This likely dual “orbital precession-glacial dampening” controlling mechanism of ENSO strength, leads to suggest that ENSO may be stronger now than at any other time over the past 150,000 years.
If we look now, further in the past, earlier than three million years ago, in a period of similar interglacial conditions, El Niño state was perennial (Kennett et al., 1985). In the light of this empirical information, the return of permanent El Niño conditions in response to the current rapid rise in the atmospheric concentration of carbon dioxide is also within the realm of possibilities (Philander & Federov, 2003).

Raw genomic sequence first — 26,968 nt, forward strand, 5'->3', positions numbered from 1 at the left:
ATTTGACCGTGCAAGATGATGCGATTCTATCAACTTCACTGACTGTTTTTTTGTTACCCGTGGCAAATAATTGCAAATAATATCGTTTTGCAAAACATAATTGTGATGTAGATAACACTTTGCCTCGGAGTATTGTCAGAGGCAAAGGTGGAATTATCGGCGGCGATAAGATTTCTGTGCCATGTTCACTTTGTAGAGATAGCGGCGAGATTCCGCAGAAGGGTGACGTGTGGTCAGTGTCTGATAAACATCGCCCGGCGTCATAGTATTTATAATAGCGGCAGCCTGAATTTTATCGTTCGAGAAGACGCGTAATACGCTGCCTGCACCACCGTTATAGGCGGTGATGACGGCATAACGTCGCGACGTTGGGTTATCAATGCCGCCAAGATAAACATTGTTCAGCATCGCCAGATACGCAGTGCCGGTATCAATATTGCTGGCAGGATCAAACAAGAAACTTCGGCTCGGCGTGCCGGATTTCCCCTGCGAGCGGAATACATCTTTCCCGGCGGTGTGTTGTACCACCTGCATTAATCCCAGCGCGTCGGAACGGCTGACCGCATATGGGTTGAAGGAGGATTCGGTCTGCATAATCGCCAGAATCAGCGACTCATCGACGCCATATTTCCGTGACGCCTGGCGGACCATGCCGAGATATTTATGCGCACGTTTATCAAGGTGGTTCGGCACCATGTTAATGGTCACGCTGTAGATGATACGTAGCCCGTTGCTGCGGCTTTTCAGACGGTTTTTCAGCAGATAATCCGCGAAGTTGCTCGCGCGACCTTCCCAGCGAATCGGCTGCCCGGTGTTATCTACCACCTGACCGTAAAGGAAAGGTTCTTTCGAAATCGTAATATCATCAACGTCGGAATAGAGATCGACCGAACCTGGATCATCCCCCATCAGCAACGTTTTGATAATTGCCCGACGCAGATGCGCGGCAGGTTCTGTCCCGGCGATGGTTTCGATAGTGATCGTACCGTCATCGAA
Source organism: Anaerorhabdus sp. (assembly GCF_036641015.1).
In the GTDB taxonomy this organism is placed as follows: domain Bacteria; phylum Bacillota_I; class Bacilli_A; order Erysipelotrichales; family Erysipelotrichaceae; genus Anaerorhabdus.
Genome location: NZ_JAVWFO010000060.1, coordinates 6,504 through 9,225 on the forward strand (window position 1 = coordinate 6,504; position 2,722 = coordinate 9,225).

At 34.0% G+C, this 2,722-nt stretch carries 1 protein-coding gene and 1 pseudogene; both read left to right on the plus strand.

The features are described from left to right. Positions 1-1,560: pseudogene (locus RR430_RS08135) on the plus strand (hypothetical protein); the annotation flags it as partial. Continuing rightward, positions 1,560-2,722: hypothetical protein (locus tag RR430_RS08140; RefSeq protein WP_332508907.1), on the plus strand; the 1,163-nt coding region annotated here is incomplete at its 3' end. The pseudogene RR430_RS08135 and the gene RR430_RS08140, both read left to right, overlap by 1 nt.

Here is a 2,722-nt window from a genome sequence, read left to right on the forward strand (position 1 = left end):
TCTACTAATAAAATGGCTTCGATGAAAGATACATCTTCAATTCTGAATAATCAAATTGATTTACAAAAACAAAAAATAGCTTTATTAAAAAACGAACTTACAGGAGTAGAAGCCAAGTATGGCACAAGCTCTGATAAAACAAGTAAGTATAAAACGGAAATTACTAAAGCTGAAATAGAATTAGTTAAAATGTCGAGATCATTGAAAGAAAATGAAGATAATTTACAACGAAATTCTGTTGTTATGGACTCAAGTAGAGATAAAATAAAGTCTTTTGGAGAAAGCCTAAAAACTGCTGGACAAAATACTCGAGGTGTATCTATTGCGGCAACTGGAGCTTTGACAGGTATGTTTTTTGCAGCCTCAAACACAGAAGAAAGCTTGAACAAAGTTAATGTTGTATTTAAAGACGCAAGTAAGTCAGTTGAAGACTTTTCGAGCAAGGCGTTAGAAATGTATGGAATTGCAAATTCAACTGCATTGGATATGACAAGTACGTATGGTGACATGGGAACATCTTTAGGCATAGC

Nevertheless conditions today appear to be both close to and far from those of three million years ago. We are close to the earlier “warm world” because, today, the distribution of the continents and the composition of the atmosphere are only slightly different from what they were then. We are far from that world because El Niño is intermittent today but was perennial then. The question of the factors that can favor an abrupt switch from the current conditions to those of the past may receive considerable attention. Of special interest are the different mechanisms that can cause an increase in the SST of the eastern equatorial Pacific. Today, the warming of that region during El Niño involves an east-west redistribution of the warm surface waters without the net addition of heat to the ocean (Figure.1.b). An alternative, less nimble way for warming the eastern Pacific is by adding heat to the ocean, thus increasing the volume of warm surface water and deepening the thermocline. Once the thermocline is so deep that the winds are unable to bring cold water to the surface, then El Niño conditions are permanent rather than intermittent (as described in paragraph 3). This unfamiliar phenomenon, which scientists are only beginning to explore, clearly involves changes in the oceanic heat budget.